George Padmore

Other names: 

Malcolm Ivan Meredith Nurse

Date of birth: 
28 Jul 1902
City of birth: 
Arouca district
Country of birth: 
Date of death: 
23 Sep 1959
Location of death: 
University College Hospital, London
Date of 1st arrival in Britain: 
01 Jan 1932
Precise 1st arrival date unknown: 
Dates of time spent in Britain: 

1932, 1935-57


Vauxhall Bridge Road, London

Guildford Street, London

22 Cranleigh Street, London, NW1


Malcolm Ivan Meredith Nurse, know as George Padmore, was born into an emerging black middle-class family in Trinidad in 1902. In 1924 he married Julia Semper and left for further education in the United States later that year. At first he studied at Fisk University, then moved on to New York University and later to Howard University, Washington, DC, in 1927. There he joined the Communist Party and adopted the name George Padmore.

In 1929, Padmore travelled to Moscow where he helped to organize the first International Conference of Negro Workers (1930). After Moscow, he briefly went to Vienna, Austria, where he met Rajani Palme Dutt. From 1931, he was based in Hamburg, Germany, where he edited the Negro Worker. He briefly visited London in 1932. In 1934, he asked W. E. B. Du Bois for help with organizing unity among people of African descent. After a fall-out with the Comintern, he re-located to London in 1935, where he became involved with, but never a member of, the Independent Labour Party, collaborating with Fenner Brockway and Reginald Reynolds. In 1935, he also became close friends with T. Subasinghe, who would later become ambassador of Ceylon in Russia. Padmore conducted political study classes for some colonial students, including Subasinghe. According to Subasinghe, Padmore went through a difficult time from 1935 to 1945.

In 1936, Padmore met K. D. Kumria, founder of the Swaraj House in Percy Street, at an Indian National Congress rally, and through Kumria came in contact with many members of the Indian National Congress in London. The ties between the two led to Swaraj House often becoming a venue for protest meetings of African groups. Padmore also became a close friend of Krishna Menon, who did not get along with Kumria.  At a meeting held at Swaraj House in 1944 to celebrate Nehru's 55th birthday, Padmore gave a speech in praise of Nehru's international outlook. In a letter to the editor of Socialist Leader, 28 February 1948, Padmore, Douglas Rogers of the British Centre for Colonial Freedom and Kundan Lal Jalie of Swaraj House announced that Swaraj House would henceforth be a general anti-colonial meeting place open to all groups. Apparently, Padmore held Indian national leaders like Jawaharlal Nehru and Subash Chandra Bose in high regard but because of his Marxist leanings he also pointed out the limitations of the leaders because of their bourgeois background.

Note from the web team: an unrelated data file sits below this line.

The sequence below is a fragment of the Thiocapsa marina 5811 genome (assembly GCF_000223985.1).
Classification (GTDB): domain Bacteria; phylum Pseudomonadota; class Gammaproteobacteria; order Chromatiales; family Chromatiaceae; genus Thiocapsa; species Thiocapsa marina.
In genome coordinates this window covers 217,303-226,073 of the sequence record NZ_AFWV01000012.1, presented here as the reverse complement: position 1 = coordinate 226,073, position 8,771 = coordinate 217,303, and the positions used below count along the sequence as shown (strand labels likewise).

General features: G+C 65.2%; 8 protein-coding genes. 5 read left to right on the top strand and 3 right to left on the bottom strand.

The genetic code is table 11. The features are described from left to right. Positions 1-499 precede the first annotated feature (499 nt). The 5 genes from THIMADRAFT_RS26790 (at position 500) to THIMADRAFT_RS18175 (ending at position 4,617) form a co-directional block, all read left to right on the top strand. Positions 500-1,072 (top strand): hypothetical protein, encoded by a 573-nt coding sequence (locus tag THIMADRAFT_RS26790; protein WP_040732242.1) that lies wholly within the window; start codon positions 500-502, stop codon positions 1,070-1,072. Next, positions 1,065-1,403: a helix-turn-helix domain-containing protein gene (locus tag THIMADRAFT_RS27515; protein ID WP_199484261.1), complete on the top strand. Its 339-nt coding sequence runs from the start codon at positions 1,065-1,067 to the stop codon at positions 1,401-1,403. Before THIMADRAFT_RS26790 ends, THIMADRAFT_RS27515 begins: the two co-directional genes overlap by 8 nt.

In 1937, Padmore founded the International African Service Bureau and in late 1944, Padmore and others formed the Pan-African Federation, which was responsible for organizing the Pan-African Conference in October 1945 in Manchester. The Conference was attended by Padmore, Du Bois, Kwame Nkrumah and South Asians such as Surat Alley, N. Gangulee and T. Subasinghe. In 1946, Padmore and other well-known Pan-Africanists, such as Jomo Kenyatta and W. E. B. Du Bois, joined Krishna Menon's protest against the use of colonial troops in Indo-China and Burma.

In 1957, he published Pan-Africanism or Communism?, in which he expressed  gratitude to those who had supported his cause against racism and colonialism. Among them were Leonard Woolf and Shapurji Saklatvala, about whom he said: 'He was the one Indian who had no time for opportunistic trimmers and sycophants. The most independent-minded Communist ever. A Titoist before Tito!' (328). The same year, he moved to the newly independent Ghana where he became Kwame Nkrumah's personal adviser on African affairs. In Ghana, his health declined and in September 1959, on a medical visit to London, he died at University College Hospital in London.